Context. The energy release in eruptive flares and the kinematics of the associated coronal mass ejections (CMEs) are interlinked and require favorable observing positions as both on-disk and off-limb signatures are necessary to characterize these events. Aims. We combine observations from different vantage points to perform a detailed study of a long duration eruptive C7 class flare that occurred on 17 April 2021 and was partially occulted from Earth view. The dynamics and thermal properties of the flare-related plasma flows, the flaring arcade, and the energy releases and particle acceleration are studied together with the kinematic evolution of the associated CME in order to place this long duration event in context of previous eruptive flare studies. Methods. We use data from the Spectrometer-Telescope for Imaging X-rays (STIX) onboard the Solar Orbiter to analyze the spectral characteristics, timing, and spatial distribution of the flare X-ray emission. Data from the Extreme Ultraviolet Imager (EUVI) onboard the Solar TErrestrial RElations Observatory-Ahead (STEREO-A) spacecraft are used for context images as well as to track the ejected plasma close to the Sun. With Atmospheric Imaging Assembly extreme ultraviolet (EUV) images from the Solar Dynamics Observatory, the flare is observed off-limb and differential emission measure maps are reconstructed. The coronagraphs onboard STEREO-A are used to track the CME out to around 8 R·. Results. The flare showed hard X-ray (HXR) bursts over the duration of an hour in two phases lasting from 16:04 UT to 17:05 UT. During the first phase, a strong increase in emission from hot plasma and impulsive acceleration of the CME was observed. The CME acceleration profile shows a three-part evolution of slow rise, acceleration, and propagation in line with the first STIX HXR burst phase, which is triggered by a rising hot (14 MK) plasmoid. During the CME acceleration phase, we find signatures of ongoing magnetic reconnection behind the erupting structure, in agreement with the standard eruptive flare scenario. The subsequent HXR bursts that occur about 30 min after the primary CME acceleration show a spectral hardening (from δ 7 to δ 4) but do not correspond to further CME acceleration and chromospheric evaporation. Therefore, the CME-flare feedback relationship may only be of significance within the first 25 min. of the event under study, as thereafter the flare and the CME eruption evolve independently of each other.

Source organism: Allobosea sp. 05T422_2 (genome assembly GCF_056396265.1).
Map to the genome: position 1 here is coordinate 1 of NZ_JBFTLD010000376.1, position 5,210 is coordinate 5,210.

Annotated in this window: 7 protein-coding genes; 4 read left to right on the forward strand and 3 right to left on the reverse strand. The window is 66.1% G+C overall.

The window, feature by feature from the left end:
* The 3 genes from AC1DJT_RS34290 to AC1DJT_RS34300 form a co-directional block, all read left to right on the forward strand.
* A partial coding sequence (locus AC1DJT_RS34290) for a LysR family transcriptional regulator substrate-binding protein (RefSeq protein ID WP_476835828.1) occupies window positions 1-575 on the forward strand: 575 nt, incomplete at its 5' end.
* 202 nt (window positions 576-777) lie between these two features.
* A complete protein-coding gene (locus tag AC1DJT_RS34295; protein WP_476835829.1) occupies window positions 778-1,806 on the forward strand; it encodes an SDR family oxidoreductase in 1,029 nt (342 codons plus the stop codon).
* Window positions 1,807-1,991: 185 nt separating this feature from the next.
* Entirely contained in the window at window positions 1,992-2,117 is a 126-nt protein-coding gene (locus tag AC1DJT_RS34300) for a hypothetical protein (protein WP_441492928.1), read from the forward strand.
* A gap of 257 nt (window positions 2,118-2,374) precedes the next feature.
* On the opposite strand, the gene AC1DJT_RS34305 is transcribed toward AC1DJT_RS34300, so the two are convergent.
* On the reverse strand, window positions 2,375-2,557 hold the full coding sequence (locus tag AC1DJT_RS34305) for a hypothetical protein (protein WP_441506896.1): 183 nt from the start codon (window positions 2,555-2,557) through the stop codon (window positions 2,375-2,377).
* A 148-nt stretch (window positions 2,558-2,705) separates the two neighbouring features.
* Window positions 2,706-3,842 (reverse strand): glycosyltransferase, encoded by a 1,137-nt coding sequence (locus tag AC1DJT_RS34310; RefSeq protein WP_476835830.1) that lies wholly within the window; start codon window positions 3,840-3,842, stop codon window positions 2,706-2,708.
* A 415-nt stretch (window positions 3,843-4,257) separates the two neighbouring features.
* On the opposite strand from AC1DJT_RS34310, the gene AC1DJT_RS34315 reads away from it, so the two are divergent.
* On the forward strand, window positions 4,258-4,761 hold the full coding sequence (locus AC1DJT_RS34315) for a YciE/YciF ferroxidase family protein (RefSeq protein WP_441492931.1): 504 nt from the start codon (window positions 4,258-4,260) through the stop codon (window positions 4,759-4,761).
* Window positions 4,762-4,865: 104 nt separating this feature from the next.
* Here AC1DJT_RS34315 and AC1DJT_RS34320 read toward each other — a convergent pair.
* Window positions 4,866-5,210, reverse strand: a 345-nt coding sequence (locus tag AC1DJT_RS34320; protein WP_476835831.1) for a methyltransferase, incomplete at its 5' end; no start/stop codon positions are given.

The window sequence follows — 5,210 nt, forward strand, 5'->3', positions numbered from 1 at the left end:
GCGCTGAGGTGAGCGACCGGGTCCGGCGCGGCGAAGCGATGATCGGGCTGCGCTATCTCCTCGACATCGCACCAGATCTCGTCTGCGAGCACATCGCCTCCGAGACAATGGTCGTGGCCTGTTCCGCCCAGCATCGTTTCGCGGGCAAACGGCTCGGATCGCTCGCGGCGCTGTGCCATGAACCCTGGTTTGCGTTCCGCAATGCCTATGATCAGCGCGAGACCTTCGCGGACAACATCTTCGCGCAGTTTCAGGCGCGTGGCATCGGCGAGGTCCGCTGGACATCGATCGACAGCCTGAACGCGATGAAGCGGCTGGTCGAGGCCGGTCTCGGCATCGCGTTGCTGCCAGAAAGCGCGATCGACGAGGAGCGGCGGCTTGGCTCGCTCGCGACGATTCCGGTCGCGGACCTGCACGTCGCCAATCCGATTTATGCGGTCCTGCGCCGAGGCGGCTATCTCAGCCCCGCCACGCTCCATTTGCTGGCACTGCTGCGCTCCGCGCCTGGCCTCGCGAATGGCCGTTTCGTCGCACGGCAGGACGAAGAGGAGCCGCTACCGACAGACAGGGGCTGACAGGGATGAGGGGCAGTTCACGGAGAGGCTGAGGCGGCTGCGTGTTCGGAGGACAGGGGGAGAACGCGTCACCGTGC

All Science Journal Classification (ASJC) codes
- Astronomy and Astrophysics
- Space and Planetary Science
- Sun: X-rays, gamma rays
- Sun: corona
- Sun: coronal mass ejections (CMEs)
- Sun: flares